15mm cone vs. 15 mm pedal wrench

Discussion in 'Mountain Bikes' started by Greg Terry, May 12, 2003.

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  1. Greg Terry

    Greg Terry Guest

    I'm a newbie, need to switch some pedals between 2 bikes. Any chance a 15 mm cone wrench
    (inexpensive) will do the job of a 15 mm pedal wrench (expensive)?

    Thanks for your advice, Greg
     
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  2. Slacker

    Slacker Guest

    "Greg Terry" <[email protected]> wrote in message news:[email protected]...
    > I'm a newbie, need to switch some pedals between 2 bikes. Any chance a 15 mm cone wrench
    > (inexpensive) will do the job of a 15 mm pedal wrench (expensive)?
    >
    > Thanks for your advice, Greg

    Get the pedal wrench. You'll need the extra leverage it provides.
    --
    Slacker
     
  3. Technician

    Technician Guest

    In article <[email protected]>, slacker7 @sbcglobal.net says...
    > "Greg Terry" <[email protected]> wrote in message
    > news:[email protected]...
    > > I'm a newbie, need to switch some pedals between 2 bikes. Any chance a 15 mm cone wrench
    > > (inexpensive) will do the job of a 15 mm pedal wrench (expensive)?
    > >
    > > Thanks for your advice, Greg
    >
    >
    > Get the pedal wrench. You'll need the extra leverage it provides.
    > --
    > Slacker
    >
    >
    >

    IME, just a regular 15mm wrench (ie, craftsman, snap-on, etc) works just fine. If it ain't got the
    leverage, then you need to build up your arms ;-)
    --
    ~Travis

    travis57 at megalink dot net http://www.megalink.net/~farmers/
     
  4. In article <[email protected]>, "Slacker" <[email protected]> wrote:

    > "Greg Terry" <[email protected]> wrote in message
    > news:[email protected]...
    > > I'm a newbie, need to switch some pedals between 2 bikes. Any chance a 15 mm cone wrench
    > > (inexpensive) will do the job of a 15 mm pedal wrench (expensive)?
    > >
    > > Thanks for your advice, Greg
    >
    >
    > Get the pedal wrench. You'll need the extra leverage it provides.

    Using a cone wrench on the pedals can wreck the wrench. Fortunately, many (if not most) modern
    pedals have wide enough flats to take a standard 15mm open-end wrench. All my SPD, clone, oe-clip
    and flat pedals work this way.

    --
    Ryan Cousineau, [email protected] http://www.sfu.ca/~rcousine President, Fabrizio Mazzoleni Fan Club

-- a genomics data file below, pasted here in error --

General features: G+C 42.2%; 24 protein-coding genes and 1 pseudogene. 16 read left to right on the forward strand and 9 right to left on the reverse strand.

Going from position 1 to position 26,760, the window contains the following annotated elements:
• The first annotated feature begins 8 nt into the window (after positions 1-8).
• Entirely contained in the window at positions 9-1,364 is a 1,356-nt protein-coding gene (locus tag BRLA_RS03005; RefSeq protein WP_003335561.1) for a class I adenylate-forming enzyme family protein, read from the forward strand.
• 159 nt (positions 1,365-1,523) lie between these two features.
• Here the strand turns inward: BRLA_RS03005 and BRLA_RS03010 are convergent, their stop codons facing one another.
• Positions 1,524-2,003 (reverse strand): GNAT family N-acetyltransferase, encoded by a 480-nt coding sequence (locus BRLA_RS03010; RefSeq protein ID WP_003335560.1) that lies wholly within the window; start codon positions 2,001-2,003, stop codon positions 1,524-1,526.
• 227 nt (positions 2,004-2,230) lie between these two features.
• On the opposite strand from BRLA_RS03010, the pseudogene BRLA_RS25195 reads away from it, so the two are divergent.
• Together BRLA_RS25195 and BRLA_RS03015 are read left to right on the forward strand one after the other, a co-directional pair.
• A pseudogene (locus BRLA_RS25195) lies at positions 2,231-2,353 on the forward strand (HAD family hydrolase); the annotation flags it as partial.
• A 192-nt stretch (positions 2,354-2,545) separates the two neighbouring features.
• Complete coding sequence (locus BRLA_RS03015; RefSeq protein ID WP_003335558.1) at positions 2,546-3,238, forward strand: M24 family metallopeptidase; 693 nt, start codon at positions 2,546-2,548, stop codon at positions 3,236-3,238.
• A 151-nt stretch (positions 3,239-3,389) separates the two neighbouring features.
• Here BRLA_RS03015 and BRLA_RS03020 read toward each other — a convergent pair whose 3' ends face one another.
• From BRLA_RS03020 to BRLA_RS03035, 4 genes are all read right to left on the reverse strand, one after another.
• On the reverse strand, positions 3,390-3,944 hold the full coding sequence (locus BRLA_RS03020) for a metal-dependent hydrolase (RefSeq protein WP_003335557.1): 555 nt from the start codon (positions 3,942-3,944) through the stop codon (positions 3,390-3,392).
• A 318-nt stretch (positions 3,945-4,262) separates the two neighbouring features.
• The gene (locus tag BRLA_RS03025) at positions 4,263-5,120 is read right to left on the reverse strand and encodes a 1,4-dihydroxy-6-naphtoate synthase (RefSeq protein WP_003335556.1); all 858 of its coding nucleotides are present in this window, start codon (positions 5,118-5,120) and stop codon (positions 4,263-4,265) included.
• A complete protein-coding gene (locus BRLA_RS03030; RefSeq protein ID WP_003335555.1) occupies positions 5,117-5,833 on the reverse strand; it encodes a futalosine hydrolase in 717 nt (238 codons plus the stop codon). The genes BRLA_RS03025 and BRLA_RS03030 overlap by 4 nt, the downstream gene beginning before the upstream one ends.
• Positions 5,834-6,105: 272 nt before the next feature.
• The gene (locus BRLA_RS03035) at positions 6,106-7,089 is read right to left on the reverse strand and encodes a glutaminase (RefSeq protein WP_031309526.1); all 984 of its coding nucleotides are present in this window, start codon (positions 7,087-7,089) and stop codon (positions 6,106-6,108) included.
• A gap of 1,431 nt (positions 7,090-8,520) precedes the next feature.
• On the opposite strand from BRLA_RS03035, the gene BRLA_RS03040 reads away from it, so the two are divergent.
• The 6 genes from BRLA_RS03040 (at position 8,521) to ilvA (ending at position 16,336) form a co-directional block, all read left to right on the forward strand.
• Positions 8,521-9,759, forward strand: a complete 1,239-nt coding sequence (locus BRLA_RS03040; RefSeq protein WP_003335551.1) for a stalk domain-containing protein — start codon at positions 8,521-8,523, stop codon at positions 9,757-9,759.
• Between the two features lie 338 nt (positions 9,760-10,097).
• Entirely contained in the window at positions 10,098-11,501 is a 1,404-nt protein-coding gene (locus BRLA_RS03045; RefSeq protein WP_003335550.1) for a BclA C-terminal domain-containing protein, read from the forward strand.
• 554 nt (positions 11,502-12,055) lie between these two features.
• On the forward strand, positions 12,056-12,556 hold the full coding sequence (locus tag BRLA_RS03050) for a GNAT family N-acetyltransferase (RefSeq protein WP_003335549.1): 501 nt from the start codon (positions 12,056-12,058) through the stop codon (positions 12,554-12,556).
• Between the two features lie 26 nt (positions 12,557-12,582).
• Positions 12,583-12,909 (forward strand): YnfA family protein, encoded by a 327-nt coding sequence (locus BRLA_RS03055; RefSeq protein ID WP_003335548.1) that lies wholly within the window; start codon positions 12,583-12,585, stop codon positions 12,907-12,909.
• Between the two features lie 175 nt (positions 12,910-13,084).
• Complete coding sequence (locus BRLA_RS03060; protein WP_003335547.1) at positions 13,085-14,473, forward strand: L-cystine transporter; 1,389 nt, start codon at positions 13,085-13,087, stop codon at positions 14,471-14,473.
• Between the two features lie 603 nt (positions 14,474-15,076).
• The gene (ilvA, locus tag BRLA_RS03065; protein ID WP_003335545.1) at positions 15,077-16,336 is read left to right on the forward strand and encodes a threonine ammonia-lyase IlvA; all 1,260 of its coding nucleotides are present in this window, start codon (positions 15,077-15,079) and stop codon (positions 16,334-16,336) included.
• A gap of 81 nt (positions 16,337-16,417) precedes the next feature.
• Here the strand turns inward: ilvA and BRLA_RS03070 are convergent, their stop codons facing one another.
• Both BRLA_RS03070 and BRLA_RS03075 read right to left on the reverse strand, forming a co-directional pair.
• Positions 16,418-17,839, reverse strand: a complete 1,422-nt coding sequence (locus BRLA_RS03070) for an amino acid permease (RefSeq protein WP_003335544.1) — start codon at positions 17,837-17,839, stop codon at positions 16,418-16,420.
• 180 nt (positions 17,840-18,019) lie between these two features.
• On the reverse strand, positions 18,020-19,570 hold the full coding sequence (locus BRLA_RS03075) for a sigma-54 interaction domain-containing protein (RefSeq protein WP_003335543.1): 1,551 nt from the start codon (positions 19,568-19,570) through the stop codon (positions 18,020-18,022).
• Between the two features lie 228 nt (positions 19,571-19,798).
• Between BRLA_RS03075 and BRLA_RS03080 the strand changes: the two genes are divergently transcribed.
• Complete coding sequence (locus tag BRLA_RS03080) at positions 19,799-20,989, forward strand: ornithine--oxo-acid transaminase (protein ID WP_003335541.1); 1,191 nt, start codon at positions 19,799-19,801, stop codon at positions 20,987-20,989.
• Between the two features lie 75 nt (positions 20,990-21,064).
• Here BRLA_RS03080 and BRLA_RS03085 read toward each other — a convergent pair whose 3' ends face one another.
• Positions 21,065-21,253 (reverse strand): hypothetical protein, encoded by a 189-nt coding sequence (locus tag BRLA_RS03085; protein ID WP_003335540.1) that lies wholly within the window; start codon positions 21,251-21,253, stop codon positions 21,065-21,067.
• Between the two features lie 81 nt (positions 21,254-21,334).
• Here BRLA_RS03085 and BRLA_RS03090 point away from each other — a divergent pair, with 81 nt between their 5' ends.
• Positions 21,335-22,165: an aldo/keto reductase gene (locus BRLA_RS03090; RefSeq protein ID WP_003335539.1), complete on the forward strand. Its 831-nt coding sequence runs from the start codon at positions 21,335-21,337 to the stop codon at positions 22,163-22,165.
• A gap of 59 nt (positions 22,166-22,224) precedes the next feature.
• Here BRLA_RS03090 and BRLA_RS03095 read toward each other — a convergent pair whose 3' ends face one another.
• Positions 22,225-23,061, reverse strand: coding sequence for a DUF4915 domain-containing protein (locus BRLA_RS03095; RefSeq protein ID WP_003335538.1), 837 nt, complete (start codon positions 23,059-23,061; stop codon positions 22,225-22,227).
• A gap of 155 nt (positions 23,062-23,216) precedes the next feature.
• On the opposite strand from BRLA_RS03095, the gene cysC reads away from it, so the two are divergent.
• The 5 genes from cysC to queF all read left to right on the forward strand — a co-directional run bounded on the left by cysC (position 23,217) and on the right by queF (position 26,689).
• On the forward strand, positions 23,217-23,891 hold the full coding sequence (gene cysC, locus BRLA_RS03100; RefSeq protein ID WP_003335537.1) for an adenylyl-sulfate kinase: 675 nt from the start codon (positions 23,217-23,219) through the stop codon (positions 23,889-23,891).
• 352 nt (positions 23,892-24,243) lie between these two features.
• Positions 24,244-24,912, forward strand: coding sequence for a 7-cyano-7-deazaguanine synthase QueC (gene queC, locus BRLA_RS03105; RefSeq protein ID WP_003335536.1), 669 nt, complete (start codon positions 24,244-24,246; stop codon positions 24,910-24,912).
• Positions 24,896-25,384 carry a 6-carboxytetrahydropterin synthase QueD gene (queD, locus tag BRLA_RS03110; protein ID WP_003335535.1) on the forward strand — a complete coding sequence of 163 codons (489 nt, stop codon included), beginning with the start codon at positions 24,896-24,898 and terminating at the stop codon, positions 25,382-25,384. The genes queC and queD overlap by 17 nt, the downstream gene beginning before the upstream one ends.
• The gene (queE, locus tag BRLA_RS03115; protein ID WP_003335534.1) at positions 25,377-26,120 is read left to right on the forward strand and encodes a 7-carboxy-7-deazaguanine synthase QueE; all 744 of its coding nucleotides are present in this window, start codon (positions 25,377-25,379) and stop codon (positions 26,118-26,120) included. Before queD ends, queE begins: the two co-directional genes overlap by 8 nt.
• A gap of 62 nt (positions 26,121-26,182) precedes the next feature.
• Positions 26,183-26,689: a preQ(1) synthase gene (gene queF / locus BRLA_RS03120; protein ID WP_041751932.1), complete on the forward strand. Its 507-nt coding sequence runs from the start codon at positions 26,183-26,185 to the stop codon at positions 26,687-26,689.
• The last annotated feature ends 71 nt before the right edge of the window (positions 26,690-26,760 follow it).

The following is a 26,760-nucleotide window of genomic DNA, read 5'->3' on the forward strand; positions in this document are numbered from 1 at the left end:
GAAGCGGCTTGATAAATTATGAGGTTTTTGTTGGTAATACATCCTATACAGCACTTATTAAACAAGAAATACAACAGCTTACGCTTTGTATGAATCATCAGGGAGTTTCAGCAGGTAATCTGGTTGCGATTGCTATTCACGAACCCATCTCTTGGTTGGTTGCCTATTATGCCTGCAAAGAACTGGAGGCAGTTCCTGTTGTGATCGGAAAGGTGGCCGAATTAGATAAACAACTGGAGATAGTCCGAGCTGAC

5. Greg Terry

    Greg Terry Guest

    Thanks all!
     
  6. "Greg Terry" <[email protected]> wrote in message news:[email protected]...
    > I'm a newbie, need to switch some pedals between 2 bikes. Any chance a 15 mm cone wrench
    > (inexpensive) will do the job of a 15 mm pedal wrench (expensive)?

    I've found that the cone wrench works fine. I don't torque my pedals at all. Just screw them in by
    hand and go. I check at each stop if the pedal has worked its way out. Hasn't ever happened.

    --
    Phil, Squid-in-Training
     
  7. David Kunz

    David Kunz Guest

    Greg Terry wrote:
    > I'm a newbie, need to switch some pedals between 2 bikes. Any chance a 15 mm cone wrench
    > (inexpensive) will do the job of a 15 mm pedal wrench (expensive)?
    >
    > Thanks for your advice, Greg
    >
    >

    1st try a regular wrench. It'll work on most pedals. If not, I wouldn't use a cone wrench. If the
    pedals are evenly slightly stuck, it won't be strong enough. If you have an old wrench around that's
    the right size, you could always put it on the grinder (I've done that). And, I always torque the
    pedals to spec (you can usually use a hex wrench from the back) -- I find that this leads to one
    less place that a tough to find "bottom bracket" creak can come from :).

    David
     
  8. Greg Terry

    Greg Terry Guest

    "And, I always torque the pedals to spec (you can usually use a hex wrench from the back) -- I find
    that this leads to one less place that a tough to find "bottom bracket" creak can come from :)."

    David: Thanks! I was just going to post a question about a mysterious bottom bracket creak. Maybe
    that'll take care of it.
     
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